Some semantics! In the course of this literature words like consulting, management consulting, professional services may be used quite often. It is therefore imperative to give some guidance on what each of these terms mean in this thesis since different meanings have been adduced by different authors. Generally, this section discusses literature on the subject of consulting. Though the subject has been in existence for a long time, there seems to be relatively few scholarly articles (Haywood-Farmer and Nollet, 1994) related to consulting as compared to the growth it has experienced over the years (Greiner and Metzger, 1983) especially between 1980 and 1990 (Kyro 1995). Consulting is quite broad in the sense that it denotes advice and judgment (Sandberg, 2003; Kubr, 2002; Haywood-Farmer and Nollet, 1994) and therefore may fit well in any particular industry or subject area. A broad overview of consulting is depicted in figure 2.8 below. From this broad view, consulting organisations can be categorised into two: Corporate consulting and Professional service consulting. Professional Service Consulting (PSC) will be discussed in-depth, since it is the focus of this thesis, but some classifications ought to be made beforehand.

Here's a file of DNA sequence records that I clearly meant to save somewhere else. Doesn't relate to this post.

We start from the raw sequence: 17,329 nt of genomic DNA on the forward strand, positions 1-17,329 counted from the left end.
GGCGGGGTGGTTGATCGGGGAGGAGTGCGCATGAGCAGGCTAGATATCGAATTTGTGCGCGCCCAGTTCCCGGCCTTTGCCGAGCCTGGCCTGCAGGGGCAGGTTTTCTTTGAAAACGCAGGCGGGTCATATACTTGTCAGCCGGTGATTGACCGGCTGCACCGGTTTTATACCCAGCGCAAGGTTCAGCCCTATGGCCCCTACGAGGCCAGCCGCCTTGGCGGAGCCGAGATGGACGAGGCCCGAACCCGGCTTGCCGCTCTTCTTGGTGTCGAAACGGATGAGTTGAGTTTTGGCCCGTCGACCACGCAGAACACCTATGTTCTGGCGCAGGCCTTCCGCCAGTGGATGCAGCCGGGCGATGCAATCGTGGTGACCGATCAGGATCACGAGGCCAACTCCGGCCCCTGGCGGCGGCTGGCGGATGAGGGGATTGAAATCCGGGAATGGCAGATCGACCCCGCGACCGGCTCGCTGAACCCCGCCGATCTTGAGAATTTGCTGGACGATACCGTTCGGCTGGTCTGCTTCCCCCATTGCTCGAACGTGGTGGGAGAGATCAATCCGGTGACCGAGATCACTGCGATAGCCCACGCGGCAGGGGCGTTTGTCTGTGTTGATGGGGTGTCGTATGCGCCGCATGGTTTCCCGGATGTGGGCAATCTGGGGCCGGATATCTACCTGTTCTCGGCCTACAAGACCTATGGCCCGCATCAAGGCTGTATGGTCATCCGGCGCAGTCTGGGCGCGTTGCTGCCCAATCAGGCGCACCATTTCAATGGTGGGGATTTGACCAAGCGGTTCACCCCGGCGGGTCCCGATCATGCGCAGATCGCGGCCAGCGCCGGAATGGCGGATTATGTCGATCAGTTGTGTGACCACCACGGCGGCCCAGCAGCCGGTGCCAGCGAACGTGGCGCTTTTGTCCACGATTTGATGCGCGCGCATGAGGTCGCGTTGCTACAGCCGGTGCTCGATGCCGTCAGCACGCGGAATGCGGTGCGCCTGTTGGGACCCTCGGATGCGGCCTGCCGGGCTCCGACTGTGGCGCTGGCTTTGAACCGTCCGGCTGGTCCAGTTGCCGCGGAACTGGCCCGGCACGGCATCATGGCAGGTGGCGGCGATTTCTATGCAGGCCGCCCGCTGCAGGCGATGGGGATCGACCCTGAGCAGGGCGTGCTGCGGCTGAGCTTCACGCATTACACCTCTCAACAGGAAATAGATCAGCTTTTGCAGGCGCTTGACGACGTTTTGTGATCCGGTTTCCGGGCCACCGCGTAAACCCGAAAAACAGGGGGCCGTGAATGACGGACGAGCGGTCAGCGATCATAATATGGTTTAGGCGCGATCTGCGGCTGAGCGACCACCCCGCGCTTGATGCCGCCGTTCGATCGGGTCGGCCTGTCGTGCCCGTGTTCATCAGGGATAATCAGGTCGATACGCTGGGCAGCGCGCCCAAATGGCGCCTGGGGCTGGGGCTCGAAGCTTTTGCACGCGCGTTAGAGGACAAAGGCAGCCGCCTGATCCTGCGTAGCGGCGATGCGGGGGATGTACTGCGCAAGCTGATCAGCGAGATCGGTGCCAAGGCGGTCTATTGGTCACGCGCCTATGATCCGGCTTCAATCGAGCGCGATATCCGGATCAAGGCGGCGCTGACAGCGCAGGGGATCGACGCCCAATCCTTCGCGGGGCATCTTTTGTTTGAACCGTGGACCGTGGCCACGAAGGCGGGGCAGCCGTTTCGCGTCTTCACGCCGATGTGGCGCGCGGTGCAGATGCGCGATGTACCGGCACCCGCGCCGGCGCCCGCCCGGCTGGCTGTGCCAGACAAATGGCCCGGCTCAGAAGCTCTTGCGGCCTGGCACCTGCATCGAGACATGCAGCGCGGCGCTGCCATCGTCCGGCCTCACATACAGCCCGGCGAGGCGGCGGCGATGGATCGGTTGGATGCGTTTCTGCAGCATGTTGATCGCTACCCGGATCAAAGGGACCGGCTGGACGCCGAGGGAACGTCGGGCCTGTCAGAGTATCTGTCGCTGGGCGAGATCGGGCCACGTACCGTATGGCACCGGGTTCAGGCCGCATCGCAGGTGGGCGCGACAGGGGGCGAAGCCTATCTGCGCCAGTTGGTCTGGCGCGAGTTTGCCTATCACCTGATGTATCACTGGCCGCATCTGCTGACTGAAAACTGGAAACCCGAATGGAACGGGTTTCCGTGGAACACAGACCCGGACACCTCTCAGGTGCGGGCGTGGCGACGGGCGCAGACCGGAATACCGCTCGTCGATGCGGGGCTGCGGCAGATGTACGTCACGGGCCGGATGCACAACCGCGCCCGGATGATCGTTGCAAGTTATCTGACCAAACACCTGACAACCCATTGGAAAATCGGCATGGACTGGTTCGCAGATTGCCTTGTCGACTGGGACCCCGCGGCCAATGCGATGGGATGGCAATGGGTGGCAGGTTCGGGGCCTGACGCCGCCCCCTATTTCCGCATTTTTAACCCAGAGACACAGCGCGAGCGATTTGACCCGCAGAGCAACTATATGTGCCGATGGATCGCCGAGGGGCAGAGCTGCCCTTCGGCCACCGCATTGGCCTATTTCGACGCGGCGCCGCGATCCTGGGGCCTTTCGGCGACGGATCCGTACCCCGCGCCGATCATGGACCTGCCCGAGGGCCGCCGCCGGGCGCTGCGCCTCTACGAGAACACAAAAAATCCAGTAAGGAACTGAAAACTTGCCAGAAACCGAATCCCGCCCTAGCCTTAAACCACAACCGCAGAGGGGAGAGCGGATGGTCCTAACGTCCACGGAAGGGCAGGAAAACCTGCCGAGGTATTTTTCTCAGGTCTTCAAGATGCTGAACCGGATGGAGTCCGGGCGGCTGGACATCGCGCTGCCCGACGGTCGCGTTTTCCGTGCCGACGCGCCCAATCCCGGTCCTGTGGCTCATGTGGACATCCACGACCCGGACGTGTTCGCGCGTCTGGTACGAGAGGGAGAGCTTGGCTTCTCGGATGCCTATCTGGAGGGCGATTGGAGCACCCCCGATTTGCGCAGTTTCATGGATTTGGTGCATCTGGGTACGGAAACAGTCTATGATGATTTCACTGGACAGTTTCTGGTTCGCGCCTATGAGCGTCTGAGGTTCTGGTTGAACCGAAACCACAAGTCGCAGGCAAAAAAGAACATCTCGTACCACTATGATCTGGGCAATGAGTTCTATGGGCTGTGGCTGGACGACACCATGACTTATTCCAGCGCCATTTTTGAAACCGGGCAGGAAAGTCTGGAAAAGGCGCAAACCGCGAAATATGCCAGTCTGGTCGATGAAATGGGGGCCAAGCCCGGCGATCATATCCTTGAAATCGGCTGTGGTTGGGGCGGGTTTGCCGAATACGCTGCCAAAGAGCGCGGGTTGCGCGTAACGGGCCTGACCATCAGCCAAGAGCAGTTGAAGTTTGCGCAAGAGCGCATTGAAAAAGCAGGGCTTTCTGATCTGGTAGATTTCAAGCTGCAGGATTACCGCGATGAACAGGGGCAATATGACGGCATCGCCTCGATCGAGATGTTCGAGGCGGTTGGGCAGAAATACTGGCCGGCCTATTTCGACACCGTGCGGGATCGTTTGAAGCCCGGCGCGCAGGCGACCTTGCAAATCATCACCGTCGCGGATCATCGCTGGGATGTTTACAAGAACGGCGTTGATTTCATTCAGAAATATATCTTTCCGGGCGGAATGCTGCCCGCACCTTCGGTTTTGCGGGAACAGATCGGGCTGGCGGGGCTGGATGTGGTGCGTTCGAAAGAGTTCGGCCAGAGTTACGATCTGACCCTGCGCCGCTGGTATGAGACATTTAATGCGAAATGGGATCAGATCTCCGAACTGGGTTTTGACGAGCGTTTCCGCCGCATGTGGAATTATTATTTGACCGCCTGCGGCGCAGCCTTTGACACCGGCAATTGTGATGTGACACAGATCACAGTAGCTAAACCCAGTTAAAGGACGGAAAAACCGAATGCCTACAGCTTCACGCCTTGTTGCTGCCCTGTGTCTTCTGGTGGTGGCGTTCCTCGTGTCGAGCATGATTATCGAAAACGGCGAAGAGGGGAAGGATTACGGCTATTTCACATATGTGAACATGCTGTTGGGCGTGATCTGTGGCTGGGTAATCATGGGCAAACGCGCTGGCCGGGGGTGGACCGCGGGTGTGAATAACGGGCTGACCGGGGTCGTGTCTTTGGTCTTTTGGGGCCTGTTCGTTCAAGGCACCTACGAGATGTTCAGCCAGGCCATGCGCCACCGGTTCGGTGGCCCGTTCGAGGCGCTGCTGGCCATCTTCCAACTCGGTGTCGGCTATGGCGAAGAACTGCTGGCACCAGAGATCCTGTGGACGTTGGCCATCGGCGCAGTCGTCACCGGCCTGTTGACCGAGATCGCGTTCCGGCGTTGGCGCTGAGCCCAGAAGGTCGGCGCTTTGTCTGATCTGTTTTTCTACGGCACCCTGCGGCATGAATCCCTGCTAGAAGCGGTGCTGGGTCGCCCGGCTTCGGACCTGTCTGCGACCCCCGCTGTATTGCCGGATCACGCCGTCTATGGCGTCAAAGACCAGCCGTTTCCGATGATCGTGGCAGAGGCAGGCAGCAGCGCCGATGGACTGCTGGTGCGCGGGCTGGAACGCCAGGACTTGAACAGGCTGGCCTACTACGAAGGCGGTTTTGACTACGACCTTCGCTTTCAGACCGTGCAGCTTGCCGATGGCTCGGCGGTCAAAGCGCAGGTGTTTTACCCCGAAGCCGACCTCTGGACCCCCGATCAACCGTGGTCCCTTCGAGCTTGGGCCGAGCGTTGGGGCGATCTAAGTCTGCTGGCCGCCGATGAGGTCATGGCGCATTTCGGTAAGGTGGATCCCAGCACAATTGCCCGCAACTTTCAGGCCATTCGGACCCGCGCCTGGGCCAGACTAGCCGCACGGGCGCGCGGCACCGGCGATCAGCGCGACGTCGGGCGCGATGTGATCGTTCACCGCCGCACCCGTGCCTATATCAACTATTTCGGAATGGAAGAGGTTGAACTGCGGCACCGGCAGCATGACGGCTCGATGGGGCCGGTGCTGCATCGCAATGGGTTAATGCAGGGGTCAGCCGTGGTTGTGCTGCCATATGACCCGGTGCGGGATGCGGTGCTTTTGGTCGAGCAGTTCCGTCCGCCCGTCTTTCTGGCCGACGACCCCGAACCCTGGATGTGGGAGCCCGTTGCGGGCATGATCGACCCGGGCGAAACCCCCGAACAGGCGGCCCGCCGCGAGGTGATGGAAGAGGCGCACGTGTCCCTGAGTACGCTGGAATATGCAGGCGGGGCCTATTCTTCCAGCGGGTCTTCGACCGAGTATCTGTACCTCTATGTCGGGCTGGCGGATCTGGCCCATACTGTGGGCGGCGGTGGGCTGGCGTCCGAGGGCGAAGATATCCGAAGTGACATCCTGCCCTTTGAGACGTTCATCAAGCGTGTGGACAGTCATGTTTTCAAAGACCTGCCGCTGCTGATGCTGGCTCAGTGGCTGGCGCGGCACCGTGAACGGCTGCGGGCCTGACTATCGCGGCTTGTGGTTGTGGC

The context of this thesis is a business or management consulting entity. In order to ensure an appropriate focus for the theoretical review, discussions would be biased towards management consulting and related business subject-matter such as Accounting, Audit, Tax and Finance since these broadly represents the main service offerings of the entity. One element of PSC that has enjoyed quite some extensive literature is management consulting (Kyro, 1995) and therefore commands majority of the theoretical discussions on PSC. However, since this thesis is about consulting firms in general and professional service consulting specifically, we have resisted the temptation of defining management consulting and rather considered it as a part of PSC along with Accounting, Audit, Finance and other business related subjects. It is, however, worth mentioning that a definition of management consulting provided by Greiner and Metzger (1983) connotes advice, which is a key element of consulting discussed above. This thesis therefore follows the steps of Kubr, (2002), Lowendahl (2000) and Kyro (1995), who clearly emphasise that management consulting is an aspect of PSC. Figure 2.8 below depicts the broad overview of consulting

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